Nike is not really in the business of making shoes: What it does is market shoes. The shoes themselves are made through contracting and subcontracting in 12- to 18-month production cycles outside its major market, the United States. Currently, Nike uses more than 700 factories worldwide that employ more than 500,000 people (110,000 in Indonesia). (122)

Most of Nike's shoe lines play to and reinforce conventional definitions of masculinity. Just as the Greeks used Nike to symbolize victory in war (at one point they clipped her wings to keep "victory" in Athens), so Nike laces the sports profile with the language of aggression. Featured shoe models have included Air Assault, Air Barrage, Air Force, Air Magnum Force, Air Raid, and even Air Stab... (144-45)

For more on Nike, see Reclaiming America: Nike, Clean Air, and the New National Activism (Randy Shaw)

AUTHOR       Katz, Donald R.
TITLE        Just do it : the Nike spirit in the corporate world / Donald
IMPRINT      New York, N.Y. : Random House, c1994.
CALL NO.     HD9992.U54 N555 1994.

--and Strategic Public Relations, Sweatshops, and the Making of a Global Movement (B.J. Bullert), and ACADEMICS STUDYING NIKE, REEBOK, and ADIDAS- INDONESIA SUBCONTRACT FACTORIES... and Spotlight on Nike

A pair of shoes selling in the USA for US$150 has a direct labour cost of only US$4.90. With such a margin Nike profits in 1995-96 alone were US$553.2 million. In contrast to the poverty wages paid to Asian workers, Nike pays the Olympic champion runner [sic!] Michael Jordan US$20 million a year to promote its products.

Nike Chief Philip Knight is one of the world’s richest men. In a letter to Nike shareholders in 1996 he said that the reason for Nike moving into such a repressive country as Indonesia was because the US State Department asked them to. He quoted a US State Department official as saying, "Nike’s presence in that part of the world is American foreign policy in action".

--and see The Sports Spectacle, Michael Jordan, and Nike: Unholy Alliance? (Douglas Kellner), and The Nike Issue… How It All Began

Later, it occurred to me to look into chronotopia, and I found Simon Norfolk's Afghanistan Chronotopia ...and "Kingdoms rising, kingdoms falling, Bowing nations, plumèd wars...

Afghanistan keeps similar artefacts in what seems to be a Museum of the Archaeology of War. Abandoned tanks and troop carriers from the Soviet invasion of the 80s litter the countryside like agricultural scrap or they have been used as footings for embankments and bridges, poking from the earth like malevolent fossils. The land has a different appearance where there was fighting in the early 90s. In this instance the tidy, picked–clean skeletons of buildings are separated by smooth, hard earth where de-mining teams have ‘swept’ the area. In places destroyed in the recent US and British aerial bombardment, the buildings are twisted metal and charred roof timbers (the presence of unexploded bombs deters all but the most destitute scavengers,) giving the place a raw, chewed-up appearance.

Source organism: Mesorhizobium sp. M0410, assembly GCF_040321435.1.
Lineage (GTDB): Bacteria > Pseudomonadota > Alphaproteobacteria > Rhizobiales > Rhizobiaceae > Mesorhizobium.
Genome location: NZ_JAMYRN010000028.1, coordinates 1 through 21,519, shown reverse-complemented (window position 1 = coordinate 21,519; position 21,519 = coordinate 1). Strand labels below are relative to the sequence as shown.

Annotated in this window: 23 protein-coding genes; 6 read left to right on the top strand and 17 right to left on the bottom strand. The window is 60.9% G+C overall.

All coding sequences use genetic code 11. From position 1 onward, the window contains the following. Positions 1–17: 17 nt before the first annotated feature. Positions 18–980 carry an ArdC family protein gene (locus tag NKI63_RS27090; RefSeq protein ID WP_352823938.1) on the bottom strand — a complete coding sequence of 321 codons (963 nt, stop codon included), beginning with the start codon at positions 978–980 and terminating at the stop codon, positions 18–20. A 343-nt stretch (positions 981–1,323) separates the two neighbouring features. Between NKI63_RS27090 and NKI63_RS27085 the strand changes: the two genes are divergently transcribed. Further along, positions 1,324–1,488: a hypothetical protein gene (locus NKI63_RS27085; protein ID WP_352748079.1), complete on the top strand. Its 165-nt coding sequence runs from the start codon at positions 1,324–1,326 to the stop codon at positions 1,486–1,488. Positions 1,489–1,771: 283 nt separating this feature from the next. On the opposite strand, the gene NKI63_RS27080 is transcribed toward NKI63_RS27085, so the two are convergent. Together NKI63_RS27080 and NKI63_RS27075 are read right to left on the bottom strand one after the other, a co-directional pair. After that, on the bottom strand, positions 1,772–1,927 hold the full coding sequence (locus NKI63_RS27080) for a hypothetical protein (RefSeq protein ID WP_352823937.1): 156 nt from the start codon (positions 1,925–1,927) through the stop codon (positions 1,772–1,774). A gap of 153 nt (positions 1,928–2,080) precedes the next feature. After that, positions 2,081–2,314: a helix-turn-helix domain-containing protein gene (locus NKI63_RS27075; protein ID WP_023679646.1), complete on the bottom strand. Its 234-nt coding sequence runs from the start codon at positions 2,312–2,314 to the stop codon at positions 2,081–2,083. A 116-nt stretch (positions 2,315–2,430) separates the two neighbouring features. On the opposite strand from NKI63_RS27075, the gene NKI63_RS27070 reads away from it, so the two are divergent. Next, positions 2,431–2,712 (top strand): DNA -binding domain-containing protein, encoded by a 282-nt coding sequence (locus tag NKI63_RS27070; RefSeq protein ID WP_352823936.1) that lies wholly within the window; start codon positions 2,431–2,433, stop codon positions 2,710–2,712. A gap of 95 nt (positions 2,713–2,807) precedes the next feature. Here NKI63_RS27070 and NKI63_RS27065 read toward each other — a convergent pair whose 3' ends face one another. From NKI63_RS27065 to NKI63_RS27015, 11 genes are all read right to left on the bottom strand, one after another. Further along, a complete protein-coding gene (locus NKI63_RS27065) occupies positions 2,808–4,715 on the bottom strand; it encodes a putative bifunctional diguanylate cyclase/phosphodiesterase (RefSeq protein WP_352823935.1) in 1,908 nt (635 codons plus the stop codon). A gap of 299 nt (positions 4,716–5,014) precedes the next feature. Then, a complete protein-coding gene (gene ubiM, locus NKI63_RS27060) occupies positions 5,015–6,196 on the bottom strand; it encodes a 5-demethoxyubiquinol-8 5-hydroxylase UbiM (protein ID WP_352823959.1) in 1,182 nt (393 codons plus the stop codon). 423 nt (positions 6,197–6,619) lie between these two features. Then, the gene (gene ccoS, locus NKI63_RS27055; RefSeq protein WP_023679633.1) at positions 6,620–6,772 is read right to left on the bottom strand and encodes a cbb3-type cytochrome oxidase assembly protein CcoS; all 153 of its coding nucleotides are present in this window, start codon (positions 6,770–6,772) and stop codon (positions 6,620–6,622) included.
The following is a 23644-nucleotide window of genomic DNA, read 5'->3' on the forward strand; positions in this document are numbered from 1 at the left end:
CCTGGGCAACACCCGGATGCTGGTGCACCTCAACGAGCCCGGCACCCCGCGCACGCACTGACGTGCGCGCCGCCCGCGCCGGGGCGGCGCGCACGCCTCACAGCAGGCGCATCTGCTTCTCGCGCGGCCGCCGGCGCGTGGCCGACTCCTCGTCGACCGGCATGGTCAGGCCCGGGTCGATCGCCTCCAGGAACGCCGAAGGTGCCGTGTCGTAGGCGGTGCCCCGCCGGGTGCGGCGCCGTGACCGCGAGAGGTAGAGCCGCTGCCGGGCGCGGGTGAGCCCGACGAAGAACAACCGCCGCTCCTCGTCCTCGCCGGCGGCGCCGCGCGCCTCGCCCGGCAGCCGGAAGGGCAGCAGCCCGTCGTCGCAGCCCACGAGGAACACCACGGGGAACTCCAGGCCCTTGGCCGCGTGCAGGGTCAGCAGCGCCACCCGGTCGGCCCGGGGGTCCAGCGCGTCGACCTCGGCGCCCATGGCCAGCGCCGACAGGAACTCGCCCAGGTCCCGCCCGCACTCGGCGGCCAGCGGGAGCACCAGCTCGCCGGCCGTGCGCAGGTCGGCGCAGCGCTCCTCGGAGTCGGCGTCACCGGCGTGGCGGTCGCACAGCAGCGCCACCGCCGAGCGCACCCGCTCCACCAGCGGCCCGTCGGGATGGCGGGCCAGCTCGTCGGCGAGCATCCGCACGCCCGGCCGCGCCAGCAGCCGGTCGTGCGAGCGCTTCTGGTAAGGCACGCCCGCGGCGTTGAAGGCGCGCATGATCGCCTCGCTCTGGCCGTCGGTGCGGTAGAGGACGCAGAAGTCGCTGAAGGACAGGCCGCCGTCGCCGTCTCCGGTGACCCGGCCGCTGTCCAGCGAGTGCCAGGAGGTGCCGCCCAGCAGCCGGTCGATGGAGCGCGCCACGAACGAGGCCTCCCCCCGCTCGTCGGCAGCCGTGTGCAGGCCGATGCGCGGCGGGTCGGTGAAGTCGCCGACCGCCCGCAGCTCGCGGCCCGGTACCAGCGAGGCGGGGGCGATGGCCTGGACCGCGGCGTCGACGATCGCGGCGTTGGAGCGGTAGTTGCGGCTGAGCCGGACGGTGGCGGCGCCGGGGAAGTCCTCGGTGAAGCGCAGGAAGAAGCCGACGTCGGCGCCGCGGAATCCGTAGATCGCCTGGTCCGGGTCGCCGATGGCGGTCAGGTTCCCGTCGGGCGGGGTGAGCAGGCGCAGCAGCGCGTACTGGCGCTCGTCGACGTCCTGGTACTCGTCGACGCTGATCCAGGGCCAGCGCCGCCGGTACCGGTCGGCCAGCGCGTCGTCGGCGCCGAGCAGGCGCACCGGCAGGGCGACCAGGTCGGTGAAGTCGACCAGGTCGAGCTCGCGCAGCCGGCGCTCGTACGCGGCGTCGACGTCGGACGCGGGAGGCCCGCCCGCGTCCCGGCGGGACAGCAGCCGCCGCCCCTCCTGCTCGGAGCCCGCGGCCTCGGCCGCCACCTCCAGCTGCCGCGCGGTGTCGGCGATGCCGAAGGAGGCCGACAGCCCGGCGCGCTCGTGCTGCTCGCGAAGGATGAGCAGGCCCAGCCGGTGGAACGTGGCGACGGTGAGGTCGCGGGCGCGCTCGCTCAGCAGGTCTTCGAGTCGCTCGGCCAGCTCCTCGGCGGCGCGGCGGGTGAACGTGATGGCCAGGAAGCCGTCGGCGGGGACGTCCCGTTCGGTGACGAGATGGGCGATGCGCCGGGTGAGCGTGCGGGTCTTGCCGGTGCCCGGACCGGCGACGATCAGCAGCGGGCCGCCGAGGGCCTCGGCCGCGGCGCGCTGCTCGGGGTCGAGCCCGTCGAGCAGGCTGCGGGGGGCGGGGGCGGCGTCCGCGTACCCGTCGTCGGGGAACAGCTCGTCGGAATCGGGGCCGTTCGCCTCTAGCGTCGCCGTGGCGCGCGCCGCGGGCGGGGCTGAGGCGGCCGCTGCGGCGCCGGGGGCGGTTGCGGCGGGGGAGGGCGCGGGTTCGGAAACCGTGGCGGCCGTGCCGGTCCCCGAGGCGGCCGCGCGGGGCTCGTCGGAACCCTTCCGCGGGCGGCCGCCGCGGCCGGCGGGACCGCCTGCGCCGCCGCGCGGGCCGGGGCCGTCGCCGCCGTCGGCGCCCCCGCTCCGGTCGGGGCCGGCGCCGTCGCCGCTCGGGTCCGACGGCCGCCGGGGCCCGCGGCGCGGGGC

Mikhail Bakhtin called this kind of landscape a ‘chronotope’: a place that allows movement through space and time simultaneously, a place that displays the ‘layeredness’ of time. The chronotopia of Afghanistan is like a mirror, shattered and thrown into the mud of the past; the shards are glittering fragments, echoing previous civilizations and lost greatness. Here there is a modern concrete teahouse resembling Stonehenge; an FM radio mast like an English maypole; the Pyramids at Giza; the astronomical observatory at Jaipur; the Treasury at Petra; even the votive rock paintings in the caves at Lascaux.

late-breaking news: here's what my friend Ron Nigh says (today, just minutes ago, from Chiapas) in response to the above:

Ah yes. It's worth going back and rereading Bakhtin's original chapter on chronotopes in the novel in 'The Dialogical Imagination'. An exceedingly rich concept that is still being fruitfully explored, as your log shows.

My own use of the idea has been in my anthropology classes, discussing methodology. One can compare approaches to ethnography in terms of their chronotopes. An easily understandable example is the 'ethnographic present' of mid-twentieth century anthros writing about American Indians and wishing to avoid the reality of genocide and discrimination they were (and are) actually living. Students who get it are brought to think about something they haven't thought about before, ie that in our narrative we adopt as 'chronotope' a structure of time (and space) that is usually implied in the narrative but often not consciously addressed. All writing (or other media expression) involves a chronotope and the choice of spacetime reference has implications beyond the explicit content of the narrative. So this notion gets student thinking about a level of a narrative that the usually just take for granted.

There are lots of interesting examples in journalism everyday. The first paragraph or two of an article often sets up the chronotope from which the rest of the article almost inevitably evolves.

This via Ron, 19/ix: Learning Across Multiple Places and their Chronotopes Jay L. Lemke, at AERA 2004 – San Diego Symposium: Spaces and Boundaries of Learning (M. Cole, Organizer)